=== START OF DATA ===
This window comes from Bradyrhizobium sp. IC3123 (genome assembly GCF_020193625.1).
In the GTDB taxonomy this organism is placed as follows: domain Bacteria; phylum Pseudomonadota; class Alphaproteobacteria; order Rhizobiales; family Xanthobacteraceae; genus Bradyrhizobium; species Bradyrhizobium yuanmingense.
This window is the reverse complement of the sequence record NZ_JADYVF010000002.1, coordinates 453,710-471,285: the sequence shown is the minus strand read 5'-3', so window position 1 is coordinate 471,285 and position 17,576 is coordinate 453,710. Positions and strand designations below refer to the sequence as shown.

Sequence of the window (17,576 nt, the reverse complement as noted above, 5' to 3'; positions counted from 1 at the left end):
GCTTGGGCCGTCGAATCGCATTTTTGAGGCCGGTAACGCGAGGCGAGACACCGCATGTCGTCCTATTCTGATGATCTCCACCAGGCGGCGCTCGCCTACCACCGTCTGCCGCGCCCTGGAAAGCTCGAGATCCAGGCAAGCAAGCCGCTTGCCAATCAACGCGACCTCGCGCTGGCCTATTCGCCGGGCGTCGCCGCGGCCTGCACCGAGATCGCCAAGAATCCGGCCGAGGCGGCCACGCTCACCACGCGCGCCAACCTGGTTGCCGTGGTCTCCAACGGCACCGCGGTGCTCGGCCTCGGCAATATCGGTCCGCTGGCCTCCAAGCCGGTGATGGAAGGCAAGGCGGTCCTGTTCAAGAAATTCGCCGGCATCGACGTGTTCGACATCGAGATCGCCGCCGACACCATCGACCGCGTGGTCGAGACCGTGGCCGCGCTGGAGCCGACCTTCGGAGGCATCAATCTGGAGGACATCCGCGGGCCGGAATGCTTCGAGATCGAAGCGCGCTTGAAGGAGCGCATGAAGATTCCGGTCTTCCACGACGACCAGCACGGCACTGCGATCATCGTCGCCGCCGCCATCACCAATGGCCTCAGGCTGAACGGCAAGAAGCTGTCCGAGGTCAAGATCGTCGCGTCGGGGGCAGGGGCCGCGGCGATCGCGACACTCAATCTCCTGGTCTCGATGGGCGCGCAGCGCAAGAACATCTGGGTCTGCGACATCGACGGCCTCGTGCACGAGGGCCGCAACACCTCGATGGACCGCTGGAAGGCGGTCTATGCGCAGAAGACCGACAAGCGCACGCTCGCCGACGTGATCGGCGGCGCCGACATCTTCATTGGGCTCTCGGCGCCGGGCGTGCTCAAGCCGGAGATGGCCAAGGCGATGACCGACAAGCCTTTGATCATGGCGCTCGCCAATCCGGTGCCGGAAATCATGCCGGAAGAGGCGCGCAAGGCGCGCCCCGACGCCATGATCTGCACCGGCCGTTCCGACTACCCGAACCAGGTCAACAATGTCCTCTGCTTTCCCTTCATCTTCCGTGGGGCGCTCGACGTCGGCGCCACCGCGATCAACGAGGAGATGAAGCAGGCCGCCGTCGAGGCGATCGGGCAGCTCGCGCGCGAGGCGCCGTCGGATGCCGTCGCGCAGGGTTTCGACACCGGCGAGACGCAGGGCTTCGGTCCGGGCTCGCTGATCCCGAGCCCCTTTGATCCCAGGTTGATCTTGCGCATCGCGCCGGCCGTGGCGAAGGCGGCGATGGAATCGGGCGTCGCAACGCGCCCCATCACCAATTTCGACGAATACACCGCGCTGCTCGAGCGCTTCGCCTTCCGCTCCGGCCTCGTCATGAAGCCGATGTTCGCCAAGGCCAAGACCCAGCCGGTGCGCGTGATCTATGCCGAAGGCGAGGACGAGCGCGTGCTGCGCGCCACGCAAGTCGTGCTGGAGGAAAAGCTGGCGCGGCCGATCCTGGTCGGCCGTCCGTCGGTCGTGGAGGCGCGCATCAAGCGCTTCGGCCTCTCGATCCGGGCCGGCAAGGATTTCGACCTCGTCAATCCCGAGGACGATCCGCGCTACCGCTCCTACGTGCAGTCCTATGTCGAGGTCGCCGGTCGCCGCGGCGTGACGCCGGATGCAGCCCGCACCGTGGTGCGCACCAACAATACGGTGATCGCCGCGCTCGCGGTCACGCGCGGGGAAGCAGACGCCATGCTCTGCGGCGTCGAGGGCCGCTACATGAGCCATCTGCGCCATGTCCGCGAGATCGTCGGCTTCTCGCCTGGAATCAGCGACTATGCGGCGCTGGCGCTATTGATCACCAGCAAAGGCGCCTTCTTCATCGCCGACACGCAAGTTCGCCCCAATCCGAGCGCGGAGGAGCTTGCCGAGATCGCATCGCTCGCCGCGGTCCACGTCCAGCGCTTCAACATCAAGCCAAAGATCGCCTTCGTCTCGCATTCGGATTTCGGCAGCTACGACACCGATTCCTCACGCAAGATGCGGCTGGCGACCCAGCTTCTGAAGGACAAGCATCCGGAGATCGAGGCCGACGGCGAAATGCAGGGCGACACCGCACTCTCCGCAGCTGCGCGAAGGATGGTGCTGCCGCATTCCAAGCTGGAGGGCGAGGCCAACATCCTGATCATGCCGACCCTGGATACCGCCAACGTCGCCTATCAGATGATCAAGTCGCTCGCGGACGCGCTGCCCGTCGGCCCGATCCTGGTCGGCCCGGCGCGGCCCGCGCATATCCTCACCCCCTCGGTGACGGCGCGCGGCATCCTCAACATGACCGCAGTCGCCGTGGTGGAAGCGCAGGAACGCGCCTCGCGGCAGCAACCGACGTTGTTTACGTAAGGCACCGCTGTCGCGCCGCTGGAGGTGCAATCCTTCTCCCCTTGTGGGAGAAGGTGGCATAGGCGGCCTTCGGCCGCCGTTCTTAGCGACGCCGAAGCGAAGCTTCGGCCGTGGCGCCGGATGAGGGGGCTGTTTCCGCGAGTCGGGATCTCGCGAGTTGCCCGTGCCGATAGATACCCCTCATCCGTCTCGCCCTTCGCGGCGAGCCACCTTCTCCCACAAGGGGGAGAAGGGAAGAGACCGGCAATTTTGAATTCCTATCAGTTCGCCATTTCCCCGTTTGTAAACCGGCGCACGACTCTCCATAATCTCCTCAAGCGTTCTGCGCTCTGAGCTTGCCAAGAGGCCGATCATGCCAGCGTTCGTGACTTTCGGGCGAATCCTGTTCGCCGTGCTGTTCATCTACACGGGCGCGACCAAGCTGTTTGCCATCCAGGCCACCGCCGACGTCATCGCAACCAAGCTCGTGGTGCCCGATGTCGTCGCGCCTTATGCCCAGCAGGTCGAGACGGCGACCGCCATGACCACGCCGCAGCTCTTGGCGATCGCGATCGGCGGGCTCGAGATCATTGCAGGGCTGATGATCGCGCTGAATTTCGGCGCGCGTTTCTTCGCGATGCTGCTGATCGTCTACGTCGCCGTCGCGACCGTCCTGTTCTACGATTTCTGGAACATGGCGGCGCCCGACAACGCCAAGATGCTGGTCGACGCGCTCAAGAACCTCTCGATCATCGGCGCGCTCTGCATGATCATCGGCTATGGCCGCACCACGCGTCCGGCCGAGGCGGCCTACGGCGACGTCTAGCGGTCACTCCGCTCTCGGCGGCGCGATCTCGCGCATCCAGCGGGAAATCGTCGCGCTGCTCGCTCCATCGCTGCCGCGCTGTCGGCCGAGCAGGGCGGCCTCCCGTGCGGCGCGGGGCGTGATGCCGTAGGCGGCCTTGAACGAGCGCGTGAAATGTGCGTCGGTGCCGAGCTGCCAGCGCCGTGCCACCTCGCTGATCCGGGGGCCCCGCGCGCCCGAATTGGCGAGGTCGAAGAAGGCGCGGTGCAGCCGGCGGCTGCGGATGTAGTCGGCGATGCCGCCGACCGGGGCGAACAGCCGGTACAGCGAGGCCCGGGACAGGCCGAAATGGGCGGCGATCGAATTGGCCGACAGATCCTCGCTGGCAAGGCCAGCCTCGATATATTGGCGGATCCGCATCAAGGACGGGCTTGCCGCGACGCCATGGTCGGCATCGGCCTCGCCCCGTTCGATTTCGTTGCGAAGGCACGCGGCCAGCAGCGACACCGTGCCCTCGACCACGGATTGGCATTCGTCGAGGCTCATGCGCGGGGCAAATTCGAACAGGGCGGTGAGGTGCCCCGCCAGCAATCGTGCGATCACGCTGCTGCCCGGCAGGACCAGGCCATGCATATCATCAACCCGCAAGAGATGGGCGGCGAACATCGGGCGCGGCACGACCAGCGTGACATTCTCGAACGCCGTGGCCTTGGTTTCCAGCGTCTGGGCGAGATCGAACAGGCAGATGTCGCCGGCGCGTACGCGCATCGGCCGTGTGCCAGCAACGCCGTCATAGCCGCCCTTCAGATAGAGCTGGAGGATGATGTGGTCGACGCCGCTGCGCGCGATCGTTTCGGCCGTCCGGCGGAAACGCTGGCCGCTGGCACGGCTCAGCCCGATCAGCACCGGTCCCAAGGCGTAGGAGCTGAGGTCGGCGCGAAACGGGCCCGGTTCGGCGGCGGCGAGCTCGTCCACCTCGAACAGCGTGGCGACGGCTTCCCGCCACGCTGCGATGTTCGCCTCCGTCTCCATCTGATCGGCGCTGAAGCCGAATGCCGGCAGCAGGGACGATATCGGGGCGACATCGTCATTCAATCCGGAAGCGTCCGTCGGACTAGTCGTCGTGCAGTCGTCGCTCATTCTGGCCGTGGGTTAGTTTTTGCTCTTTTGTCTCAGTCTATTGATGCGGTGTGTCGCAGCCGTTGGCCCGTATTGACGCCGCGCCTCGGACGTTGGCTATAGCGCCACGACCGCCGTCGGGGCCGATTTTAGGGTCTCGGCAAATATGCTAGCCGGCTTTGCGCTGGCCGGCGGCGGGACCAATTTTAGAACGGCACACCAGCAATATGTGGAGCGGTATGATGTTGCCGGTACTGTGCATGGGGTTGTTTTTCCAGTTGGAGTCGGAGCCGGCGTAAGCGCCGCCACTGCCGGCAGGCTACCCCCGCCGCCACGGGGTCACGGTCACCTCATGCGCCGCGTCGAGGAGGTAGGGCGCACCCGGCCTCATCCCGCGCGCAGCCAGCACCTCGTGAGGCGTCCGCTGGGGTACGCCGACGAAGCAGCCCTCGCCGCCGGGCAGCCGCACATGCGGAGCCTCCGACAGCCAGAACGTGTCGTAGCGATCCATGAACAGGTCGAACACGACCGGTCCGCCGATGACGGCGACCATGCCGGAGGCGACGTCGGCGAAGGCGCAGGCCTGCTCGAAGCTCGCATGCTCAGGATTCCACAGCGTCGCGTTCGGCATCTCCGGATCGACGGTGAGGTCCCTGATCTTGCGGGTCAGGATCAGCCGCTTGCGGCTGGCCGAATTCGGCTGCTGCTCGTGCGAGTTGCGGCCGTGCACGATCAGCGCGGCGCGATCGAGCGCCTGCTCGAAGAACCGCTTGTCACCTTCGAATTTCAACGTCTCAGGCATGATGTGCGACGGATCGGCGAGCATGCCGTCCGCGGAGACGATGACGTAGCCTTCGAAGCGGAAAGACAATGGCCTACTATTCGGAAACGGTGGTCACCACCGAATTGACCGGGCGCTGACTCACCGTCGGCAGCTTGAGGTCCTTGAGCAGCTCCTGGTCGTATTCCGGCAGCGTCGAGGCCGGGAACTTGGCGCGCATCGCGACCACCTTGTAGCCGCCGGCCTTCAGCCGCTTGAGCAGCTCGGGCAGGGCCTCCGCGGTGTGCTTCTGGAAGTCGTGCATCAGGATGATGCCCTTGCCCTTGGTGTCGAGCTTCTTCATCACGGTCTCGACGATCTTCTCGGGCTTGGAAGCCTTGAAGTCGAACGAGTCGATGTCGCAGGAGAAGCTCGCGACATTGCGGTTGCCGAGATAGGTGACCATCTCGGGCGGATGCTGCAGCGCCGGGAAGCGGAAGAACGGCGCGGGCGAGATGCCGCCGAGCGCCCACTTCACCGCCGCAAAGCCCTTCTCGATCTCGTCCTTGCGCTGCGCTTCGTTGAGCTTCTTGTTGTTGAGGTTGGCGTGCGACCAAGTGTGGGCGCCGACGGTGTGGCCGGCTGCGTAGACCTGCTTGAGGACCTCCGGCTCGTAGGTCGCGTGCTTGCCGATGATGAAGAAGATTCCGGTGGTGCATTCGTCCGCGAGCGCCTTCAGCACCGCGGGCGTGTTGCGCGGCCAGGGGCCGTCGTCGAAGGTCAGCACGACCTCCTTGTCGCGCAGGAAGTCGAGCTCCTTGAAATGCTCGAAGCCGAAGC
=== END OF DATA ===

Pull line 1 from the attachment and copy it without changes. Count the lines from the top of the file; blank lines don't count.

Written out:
This window comes from Bradyrhizobium sp. IC3123 (genome assembly GCF_020193625.1).